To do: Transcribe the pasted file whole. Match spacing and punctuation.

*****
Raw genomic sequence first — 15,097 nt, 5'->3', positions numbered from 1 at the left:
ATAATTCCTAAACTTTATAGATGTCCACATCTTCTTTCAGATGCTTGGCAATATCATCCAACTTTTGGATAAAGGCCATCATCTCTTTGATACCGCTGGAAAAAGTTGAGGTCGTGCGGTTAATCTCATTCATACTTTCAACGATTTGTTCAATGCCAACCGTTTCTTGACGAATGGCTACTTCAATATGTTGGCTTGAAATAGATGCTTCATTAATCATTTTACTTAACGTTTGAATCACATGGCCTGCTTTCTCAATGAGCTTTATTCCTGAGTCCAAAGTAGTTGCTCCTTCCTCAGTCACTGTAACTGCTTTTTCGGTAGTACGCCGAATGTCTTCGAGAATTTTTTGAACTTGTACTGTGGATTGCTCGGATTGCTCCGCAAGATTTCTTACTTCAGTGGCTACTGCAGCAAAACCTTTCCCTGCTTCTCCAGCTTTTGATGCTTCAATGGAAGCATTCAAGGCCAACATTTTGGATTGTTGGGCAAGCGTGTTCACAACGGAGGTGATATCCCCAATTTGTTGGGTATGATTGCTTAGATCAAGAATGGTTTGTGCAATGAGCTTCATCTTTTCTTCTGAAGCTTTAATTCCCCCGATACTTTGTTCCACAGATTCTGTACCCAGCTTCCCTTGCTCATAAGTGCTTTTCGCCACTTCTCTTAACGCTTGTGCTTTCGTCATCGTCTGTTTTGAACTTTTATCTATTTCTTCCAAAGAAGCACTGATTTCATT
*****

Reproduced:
Raw genomic sequence first — 15,097 nt, 5'->3', positions numbered from 1 at the left:
ATAATTCCTAAACTTTATAGATGTCCACATCTTCTTTCAGATGCTTGGCAATATCATCCAACTTTTGGATAAAGGCCATCATCTCTTTGATACCGCTGGAAAAAGTTGAGGTCGTGCGGTTAATCTCATTCATACTTTCAACGATTTGTTCAATGCCAACCGTTTCTTGACGAATGGCTACTTCAATATGTTGGCTTGAAATAGATGCTTCATTAATCATTTTACTTAACGTTTGAATCACATGGCCTGCTTTCTCAATGAGCTTTATTCCTGAGTCCAAAGTAGTTGCTCCTTCCTCAGTCACTGTAACTGCTTTTTCGGTAGTACGCCGAATGTCTTCGAGAATTTTTTGAACTTGTACTGTGGATTGCTCGGATTGCTCCGCAAGATTTCTTACTTCAGTGGCTACTGCAGCAAAACCTTTCCCTGCTTCTCCAGCTTTTGATGCTTCAATGGAAGCATTCAAGGCCAACATTTTGGATTGTTGGGCAAGCGTGTTCACAACGGAGGTGATATCCCCAATTTGTTGGGTATGATTGCTTAGATCAAGAATGGTTTGTGCAATGAGCTTCATCTTTTCTTCTGAAGCTTTAATTCCCCCGATACTTTGTTCCACAGATTCTGTACCCAGCTTCCCTTGCTCATAAGTGCTTTTCGCCACTTCTCTTAACGCTTGTGCTTTCGTCATCGTCTGTTTTGAACTTTTATCTATTTCTTCCAAAGAAGCACTGATTTCATT